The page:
concentration of cytoplasmic calcium (Michelangeli et al., 1991). Several rotavirus proteinsexhibit membrane-destabilizing activity. The enterotoxin NSP4 induces alterations in mem-brane permeability (Tian et al., 1994). The individual expression of the non-structural glyco-protein NSP4 has the ability to increase the concentration of cytoplasmic calcium. Thisincrease may be mediated by activation of phospholipase C activity (Dong et al., 1997).
Rotavirus particles induce the co-entry of protein toxins into cells (Cuadras et al., 1997). At least two structural components possess the ability to permeabilize cells, includingVP5 protein and VP7 glycoprotein (Charpilienne et al., 1997; Irurzun et al., 1997).
Infection of lymphocytic human cells by HIV-1 enhances membrane permeability to ions and several compounds (Voss et al., 1996; Gatti et al., 1998). There are at least threedifferent HIV-encoded proteins responsible for these alterations: Vpu protein, the retroviralprotease, and the fusion glycoprotein gp41. Apart from the fusion peptide, there are tworegions of gp41 that exhibit membrane permeability; one is located at the carboxy terminus(Arroyo et al., 1995; Comardelle et al., 1997) and another corresponds to the membrane-spanning domain (Arroyo et al., 1995). The C-terminus of gp41 includes two 20–30 residues,which may form cationic amphipathic ␣-helices, designated as lentivirus lytic peptides 1 and 2(LLP-1 and LLP-2). Synthetic LLP-1 peptide forms pores in planar phospholipid bilayers María Eugenia González and Luis Carrasco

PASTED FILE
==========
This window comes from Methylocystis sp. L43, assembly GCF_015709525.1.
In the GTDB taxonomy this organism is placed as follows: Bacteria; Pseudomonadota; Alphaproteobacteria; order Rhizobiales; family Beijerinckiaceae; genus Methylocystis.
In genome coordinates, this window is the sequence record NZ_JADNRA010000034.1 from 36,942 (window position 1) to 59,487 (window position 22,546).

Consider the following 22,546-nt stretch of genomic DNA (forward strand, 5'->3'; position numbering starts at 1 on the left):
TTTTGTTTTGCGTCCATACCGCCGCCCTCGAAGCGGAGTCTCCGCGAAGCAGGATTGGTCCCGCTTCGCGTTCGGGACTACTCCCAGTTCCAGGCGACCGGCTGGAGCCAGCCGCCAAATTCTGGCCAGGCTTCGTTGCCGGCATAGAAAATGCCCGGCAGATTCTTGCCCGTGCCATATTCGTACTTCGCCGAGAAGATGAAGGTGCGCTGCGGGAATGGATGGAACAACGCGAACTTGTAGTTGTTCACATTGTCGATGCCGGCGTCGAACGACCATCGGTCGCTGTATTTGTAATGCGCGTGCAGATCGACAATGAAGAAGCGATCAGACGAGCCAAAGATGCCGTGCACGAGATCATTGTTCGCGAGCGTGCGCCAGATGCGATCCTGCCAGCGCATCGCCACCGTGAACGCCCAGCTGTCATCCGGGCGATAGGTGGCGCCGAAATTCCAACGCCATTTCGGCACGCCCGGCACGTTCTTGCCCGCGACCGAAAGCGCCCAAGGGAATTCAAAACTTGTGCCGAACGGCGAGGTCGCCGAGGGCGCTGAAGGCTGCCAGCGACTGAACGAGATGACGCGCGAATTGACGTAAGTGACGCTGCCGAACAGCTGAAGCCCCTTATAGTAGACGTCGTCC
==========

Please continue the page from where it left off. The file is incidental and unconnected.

(Chernomordik et al., 1994), permeabilizes HIV-1 virions to deoxyribonucleoside triphos-phates (Zhang et al., 1996), and induces alterations in ion permeability of Xenopus oocytes(Comardelle et al., 1997).